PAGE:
The cocksucker story is hilarious. I don’t know if you know but Meryl Streep in Sophie’s Choice makes the same mistake.

      1. Marti

        As to why Ireland, cannot give a tangible reason, only as you suggest, perhaps a karmic one for Ireland has been a part of me as long as I can remember. I’ve always wanted to visit Ireland more than any other part of the world and a lot of that certainly has to do with the music. I grew up with lots of music in my home. In particular, we would attend Basque festivals where the primary dance of the Basque and Spain is the Jota and while the dance moments are not all that similar to an Irish jig, the instruments used resemble the jig. Spanish gypsies traveled to the British isles, etc. and brought their music which melded with the music of that land. The Jota is primarily found in Aragon, where my parents are from but also in Galicia, Spain, often called the Celtic part of Spain.

        Or simply, in a past llife, I lived in a thatched cottage in Ireland. All I know for a fact is that when I stepped onto Irish land, I was home and especially, in County Wicklow.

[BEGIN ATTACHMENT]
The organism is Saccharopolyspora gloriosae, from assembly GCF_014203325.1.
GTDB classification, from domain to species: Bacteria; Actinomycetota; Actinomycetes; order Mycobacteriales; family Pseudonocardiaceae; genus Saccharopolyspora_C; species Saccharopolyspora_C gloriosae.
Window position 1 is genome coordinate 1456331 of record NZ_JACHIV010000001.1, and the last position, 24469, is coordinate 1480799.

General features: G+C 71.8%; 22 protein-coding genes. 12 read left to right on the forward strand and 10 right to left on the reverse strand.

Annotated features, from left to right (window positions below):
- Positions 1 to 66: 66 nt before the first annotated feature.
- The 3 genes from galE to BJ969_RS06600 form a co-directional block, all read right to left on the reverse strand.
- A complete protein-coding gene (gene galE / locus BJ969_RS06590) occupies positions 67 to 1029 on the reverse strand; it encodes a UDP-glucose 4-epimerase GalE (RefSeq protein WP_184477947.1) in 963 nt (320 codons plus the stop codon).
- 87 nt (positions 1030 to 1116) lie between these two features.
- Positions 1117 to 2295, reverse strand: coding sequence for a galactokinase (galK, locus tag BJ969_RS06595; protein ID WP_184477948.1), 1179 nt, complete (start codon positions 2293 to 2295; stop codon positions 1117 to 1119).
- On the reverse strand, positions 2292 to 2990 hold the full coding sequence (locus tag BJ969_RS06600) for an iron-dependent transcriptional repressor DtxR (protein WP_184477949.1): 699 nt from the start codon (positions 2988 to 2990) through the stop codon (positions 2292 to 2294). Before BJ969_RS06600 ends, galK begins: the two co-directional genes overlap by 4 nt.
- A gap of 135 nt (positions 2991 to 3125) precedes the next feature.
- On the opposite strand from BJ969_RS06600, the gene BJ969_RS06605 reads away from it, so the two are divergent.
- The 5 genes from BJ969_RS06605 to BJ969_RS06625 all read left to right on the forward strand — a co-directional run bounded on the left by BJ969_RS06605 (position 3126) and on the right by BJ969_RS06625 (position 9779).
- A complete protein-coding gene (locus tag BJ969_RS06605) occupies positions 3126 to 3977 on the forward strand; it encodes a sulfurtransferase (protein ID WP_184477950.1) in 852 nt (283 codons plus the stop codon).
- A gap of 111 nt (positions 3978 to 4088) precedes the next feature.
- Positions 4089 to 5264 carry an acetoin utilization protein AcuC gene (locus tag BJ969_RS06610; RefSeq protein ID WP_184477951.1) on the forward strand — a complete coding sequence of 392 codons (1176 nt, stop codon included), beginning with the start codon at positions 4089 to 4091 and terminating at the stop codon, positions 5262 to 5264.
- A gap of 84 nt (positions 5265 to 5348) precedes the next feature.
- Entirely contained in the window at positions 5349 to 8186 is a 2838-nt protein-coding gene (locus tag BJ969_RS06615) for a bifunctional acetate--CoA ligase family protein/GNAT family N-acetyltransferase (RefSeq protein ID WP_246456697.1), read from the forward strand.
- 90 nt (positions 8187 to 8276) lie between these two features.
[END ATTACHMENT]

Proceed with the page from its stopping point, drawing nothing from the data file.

1. deemallon

          Interesting. The people referred to as “the black Irish” have mysterious origins. Are they descended from Romanian gypsies? The mountain people of Basque? Moroccans? Music is a binding thing tho isn’t it?

  2. RainSluice

    ROTFL! tears rolling down my cheeks! If it weren’t for the Mallon’s, my dear Dee, I believe I would not have ANY sense of humor. Though my mom most certainly had Irish blood. She and her sister would get each other cackling and carrying on, but I never understood what made them laugh. I do understand farts being funny but only because of you and your sibs. “SBD” is a poetic term I use to this day. I am so glad I got to Ireland a couple of times and dearly hope to go back again and again. It is seriously magically spiritual. Love the Yeats poem, thank you. Its the first time I’ve read it!

    1. deemallon

      Hey Maggie. Well let me just say, your mom gave me lettuce and tomatoes sandwiches, laundry drying on a line, and a window into a nurses no- nonsense and efficient approach to things. I’d love to go back to Ireland too. It’s been 40 years. I turned 20 in Dublin.

      1. RainSluice